Making Music and Having a Blast!: A Guide for All Music Students

PDF Making Music and Having a Blast!: A Guide for All Music Students Broché – 26 août 2009

Book author
  1. Bonnie Blanchard
  2. Cynthia Blanchard Acree
51A5SavkojL SX348 BO1204203200

In her follow-up to "Making Music and Enriching Lives: A Guide for All Music Teachers", Bonnie Blanchard offers students a set of tools for their musical lives that will help them stay engaged, even during the challenging times in their musical development. Blanchard discusses issues such as finding an instructor, selecting the right instrument, and choosing a college or conservatory. The book includes lessons on music theory and history as well as a guide to finding additional materials in print and online. Blanchard's strategies for making practice productive and preparing for auditions are useful tips students can return to again and again.


Welcome! My name is Bonnie Blanchard. I’ve been a freelance musician and private music teacher for 35 years. I’m also the author of the Music for Life series. The first book in this series is Making Music and Enriching Lives: A Guide for All Music Teachers. You’re reading the second book, dedicated to students ranging in age from teens to adults, and in experience from beginners to college graduates starting music careers. Adult students returning to music, or playing for the first time, will also benefit from my practical tips and advice on the challenges all musicians share.

I’ve taught music for many years, yet memories of my days as a middle school beginner and a struggling college music major remain vivid today. My introduction to the world of music began at age 12. Every Tuesday after school I trudged up the long flight of wooden stairs to the second-floor apartment of Mrs. Shell, my elderly piano teacher.

Mrs. Shell never took the time to teach me how to read notes and rhythms and to understand music theory. She preferred the more “efficient” method of giving me all the answers. The tedious process of writing in the names of every note and then circling every sharp and flat in my music book with her red pencil took nearly half of every lesson. And then she made my job even easier—by playing each new piece for me. Once I knew how each piece sounded, I breezed through them, never needing to learn the difference between a half-note and a quarter-note.

It wasn’t that I worried much about improving my playing anyway. Why would I? My “helpful” teacher never held recitals and was the only person who ever heard me play. Besides, no matter how much I practiced (and most weeks I didn’t!), she told me my playing was “wonderful!” Her praise boosted my ego and gave me the warped idea that I was so naturally gifted I didn’t need to practice. I was convinced only stupid or untalented people had to practice. Did I ever get that one wrong! After nearly two years of no practice and no progress, I finally made the connection and realized that being stuck in beginner books was no fun at all. I loved music but hated my playing. At age 14, it was time for me to trade in my red pencil habit.

My next piano teacher was also nice but not without her own quirks. She assigned me more challenging pieces, but when she discovered I was a better singer than pianist, our roles changed. Now she played the piano at my lessons while I stood behind her and sang. We became a popular duo at her ladies’ club functions. But while my singing skills improved, my piano skills did not. As a freshman in high school, I quit my second attempt at piano lessons.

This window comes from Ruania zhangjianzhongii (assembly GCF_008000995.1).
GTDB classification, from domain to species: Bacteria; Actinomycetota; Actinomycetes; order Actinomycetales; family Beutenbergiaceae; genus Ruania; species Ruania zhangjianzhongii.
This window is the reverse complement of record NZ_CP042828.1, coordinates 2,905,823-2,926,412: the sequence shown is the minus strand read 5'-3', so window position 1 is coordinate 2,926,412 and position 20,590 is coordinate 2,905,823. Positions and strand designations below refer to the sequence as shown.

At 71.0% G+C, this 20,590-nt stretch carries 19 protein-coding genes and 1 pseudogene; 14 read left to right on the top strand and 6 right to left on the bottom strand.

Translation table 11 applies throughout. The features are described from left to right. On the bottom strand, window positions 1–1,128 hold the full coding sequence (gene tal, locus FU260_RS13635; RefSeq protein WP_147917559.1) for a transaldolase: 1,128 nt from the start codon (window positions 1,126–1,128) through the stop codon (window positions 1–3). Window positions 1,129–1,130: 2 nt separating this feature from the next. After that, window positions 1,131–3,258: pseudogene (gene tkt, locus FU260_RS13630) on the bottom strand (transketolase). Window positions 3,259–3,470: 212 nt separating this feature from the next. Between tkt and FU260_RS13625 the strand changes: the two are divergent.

Over the next two years I continued to sing in my school choral groups, but gave up on finding the right piano teacher. Then one day I passed by a store window with a big sign advertising piano lessons. The lessons were close to my house and reasonably priced. I arrived at my first lesson and met my new teacher, a middle-aged man wearing his hair in a ponytail. “What kind of music did you play with your old teacher?” he asked me. “Classical music,” I said. He frowned. “You hated that kind of music, right? Wouldn’t you rather play pop music and jazz?” That was my first and last lesson with him.

Two more years passed with no piano lessons. Now I was a freshman at the University of Washington in Seattle. The happiest part of my school day was attending my chorale class with a select group of 40 talented singers. Singing high-quality music with this tight-knit group motivated me to become a music major. I had only one problem, one big problem. To be accepted, I needed to audition on both voice and piano. Singing in choirs had prepared me a little for the voice audition. But the piano audition? Yikes! Not only were my meager piano skills rusty, but what piece could I quickly prepare to impress the jury? A friend came to my rescue and taught me the Mozart fantasia she had learned at her own lessons. I practiced hard and somehow passed the piano audition.

My first piano lesson at the University of Washington quickly exposed the huge gaps in my skills. When my world-famous teacher asked me to play my scales, I said, “I don’t know what a scale is.” He almost fell off his chair. That poor man had to build my knowledge and technique from the ground up. I passed the voice audition and was thrilled to be accepted as a voice student with a piano minor. I was now officially a music major! My new life in music had begun.

Having always been an “outsider” looking in, I was now a full-fledged member of the music community, studying music theory and history, singing in the choir, and taking voice and piano lessons. Yet something was missing: a longtime desire to play the flute, an instrument that had captured my heart at an early age. Growing up in a small town with parents who placed little value on music, I’d never had the opportunity to learn to play the flute. Now at age 19, the time was right.

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